We've just taken another step toward comprehending enormous magnetar explosions.
For the first time, a group of international researchers was able to measure oscillations in the brightness of a magnetar during its most violent moments.
This was a brutal moment in time indeed, as in less than a tenth of a second, the magnetar expelled energy equivalent to that created by the sun in 100,000 years!
Why you should know about magnetars (and why they're scary)
A magnetar is a rare form of neutron star distinguished by an extremely powerful magnetic field. Its field is about 1,000 times stronger than that of a regular neutron star — a trillion times greater than that of the Earth! We only know about 30 of these objects, since detecting them is a difficult task for our current technologies. While they are known to suffer violent eruptions, we know relatively little due to their unexpected nature and their short duration time of barely tenths of a second.
For the past two decades, scientists have been wondering whether magnetars have high-frequency oscillations. In the latest study, which was conducted by six researchers from the University of Valencia and Spanish collaborators and published in the journal Nature, an observation of a magnetar's brightness during one of its most violent times was carried out without the need for human intervention, thanks to an artificial intelligence system built at the Image Processing Laboratory (IPL) of the University of Valencia (UV).
"The explosion of the magnetar, which lasted approximately a 10th of a second, was discovered on April 15, 2020, in the midst of the pandemic," explained co-author Víctor Reglero, professor of Astronomy and Astrophysics at the UV, in a press release. The eruption was detected by the Atmosphere Space Interactions Monitor (ASIM) instrument, which is currently on the International Space Station (ISS), and Reglero is one of its architects. "Since then we have developed very intense data analysis work, since it was a 10 ** 16 Gauss neutron star and located in another galaxy. A true cosmic monster," he added.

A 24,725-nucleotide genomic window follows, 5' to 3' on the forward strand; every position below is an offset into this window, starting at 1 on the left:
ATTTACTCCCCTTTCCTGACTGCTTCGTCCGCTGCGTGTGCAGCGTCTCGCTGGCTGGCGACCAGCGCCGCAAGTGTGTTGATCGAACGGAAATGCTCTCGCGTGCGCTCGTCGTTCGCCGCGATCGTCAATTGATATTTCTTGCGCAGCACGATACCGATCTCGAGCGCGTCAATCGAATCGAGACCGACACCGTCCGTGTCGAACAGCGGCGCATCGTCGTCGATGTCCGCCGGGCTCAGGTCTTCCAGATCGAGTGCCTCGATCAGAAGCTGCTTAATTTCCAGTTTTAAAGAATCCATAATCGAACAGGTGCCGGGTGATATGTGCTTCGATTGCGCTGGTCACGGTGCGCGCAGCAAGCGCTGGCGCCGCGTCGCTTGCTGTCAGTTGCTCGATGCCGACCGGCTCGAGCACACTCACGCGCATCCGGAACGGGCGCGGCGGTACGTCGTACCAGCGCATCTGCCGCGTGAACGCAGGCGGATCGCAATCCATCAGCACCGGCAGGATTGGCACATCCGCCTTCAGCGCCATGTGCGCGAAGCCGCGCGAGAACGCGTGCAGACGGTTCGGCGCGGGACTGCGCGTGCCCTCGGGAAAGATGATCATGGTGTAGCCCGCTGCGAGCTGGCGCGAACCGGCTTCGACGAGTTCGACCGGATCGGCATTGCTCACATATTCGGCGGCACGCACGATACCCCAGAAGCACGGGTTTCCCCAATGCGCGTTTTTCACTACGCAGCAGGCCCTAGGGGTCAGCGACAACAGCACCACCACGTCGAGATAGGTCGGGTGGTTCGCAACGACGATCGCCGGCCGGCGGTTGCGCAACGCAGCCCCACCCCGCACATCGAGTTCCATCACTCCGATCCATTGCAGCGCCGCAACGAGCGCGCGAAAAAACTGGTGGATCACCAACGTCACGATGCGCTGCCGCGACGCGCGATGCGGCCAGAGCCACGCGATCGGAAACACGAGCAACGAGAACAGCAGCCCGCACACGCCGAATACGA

The oscillations recorded in the eruption were found to be consistent with the emission produced by the interplay of Alfvén waves, the energy of which is rapidly absorbed by the crust. The magnetic reconnection process and the pulses identified in GRB2001415 finished in a few milliseconds, fading 3.5 milliseconds after the main burst.
This analysis has allowed researchers to estimate that the volume of the eruption was comparable to, if not bigger than, the volume of the neutron star itself.
"Even in an inactive state, magnetars can be 100,000 times more luminous than our sun, but in the case of the flash that we have studied—GRB2001415—the energy that was released is equivalent to that which our sun radiates in 100,000 years," explained lead researcher Alberto J. Castro-Tirado, from the IAA-CSIC.
We're still not sure what makes magnetars so scarily magnetic, but this discovery adds to our understanding of magnetars, and ongoing observations in nearby galaxies will aid in our comprehension of this phenomenon, as will a better understanding of fast radio bursts, which are currently one of astronomy's most puzzling occurrences.